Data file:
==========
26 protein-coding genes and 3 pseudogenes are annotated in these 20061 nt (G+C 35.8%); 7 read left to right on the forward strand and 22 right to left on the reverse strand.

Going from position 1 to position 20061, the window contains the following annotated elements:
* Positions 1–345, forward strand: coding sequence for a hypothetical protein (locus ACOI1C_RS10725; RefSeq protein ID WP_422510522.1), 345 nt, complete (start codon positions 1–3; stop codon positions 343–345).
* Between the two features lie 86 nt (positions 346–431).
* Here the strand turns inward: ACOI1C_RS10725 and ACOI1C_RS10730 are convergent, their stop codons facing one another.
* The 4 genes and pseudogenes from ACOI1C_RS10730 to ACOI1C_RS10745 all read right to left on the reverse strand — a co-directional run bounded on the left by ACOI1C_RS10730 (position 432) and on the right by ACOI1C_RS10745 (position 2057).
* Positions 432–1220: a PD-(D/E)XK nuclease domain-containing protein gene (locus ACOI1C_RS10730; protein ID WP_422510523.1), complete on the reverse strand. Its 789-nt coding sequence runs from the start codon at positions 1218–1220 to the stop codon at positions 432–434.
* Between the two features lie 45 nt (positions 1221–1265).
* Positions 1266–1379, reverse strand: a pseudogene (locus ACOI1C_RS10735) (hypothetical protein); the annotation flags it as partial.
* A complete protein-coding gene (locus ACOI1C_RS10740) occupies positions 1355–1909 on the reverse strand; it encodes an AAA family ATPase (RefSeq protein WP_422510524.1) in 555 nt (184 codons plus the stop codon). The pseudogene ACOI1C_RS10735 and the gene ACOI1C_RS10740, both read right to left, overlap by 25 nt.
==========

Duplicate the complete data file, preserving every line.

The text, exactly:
26 protein-coding genes and 3 pseudogenes are annotated in these 20061 nt (G+C 35.8%); 7 read left to right on the forward strand and 22 right to left on the reverse strand.

Going from position 1 to position 20061, the window contains the following annotated elements:
* Positions 1–345, forward strand: coding sequence for a hypothetical protein (locus ACOI1C_RS10725; RefSeq protein ID WP_422510522.1), 345 nt, complete (start codon positions 1–3; stop codon positions 343–345).
* Between the two features lie 86 nt (positions 346–431).
* Here the strand turns inward: ACOI1C_RS10725 and ACOI1C_RS10730 are convergent, their stop codons facing one another.
* The 4 genes and pseudogenes from ACOI1C_RS10730 to ACOI1C_RS10745 all read right to left on the reverse strand — a co-directional run bounded on the left by ACOI1C_RS10730 (position 432) and on the right by ACOI1C_RS10745 (position 2057).
* Positions 432–1220: a PD-(D/E)XK nuclease domain-containing protein gene (locus ACOI1C_RS10730; protein ID WP_422510523.1), complete on the reverse strand. Its 789-nt coding sequence runs from the start codon at positions 1218–1220 to the stop codon at positions 432–434.
* Between the two features lie 45 nt (positions 1221–1265).
* Positions 1266–1379, reverse strand: a pseudogene (locus ACOI1C_RS10735) (hypothetical protein); the annotation flags it as partial.
* A complete protein-coding gene (locus ACOI1C_RS10740) occupies positions 1355–1909 on the reverse strand; it encodes an AAA family ATPase (RefSeq protein WP_422510524.1) in 555 nt (184 codons plus the stop codon). The pseudogene ACOI1C_RS10735 and the gene ACOI1C_RS10740, both read right to left, overlap by 25 nt.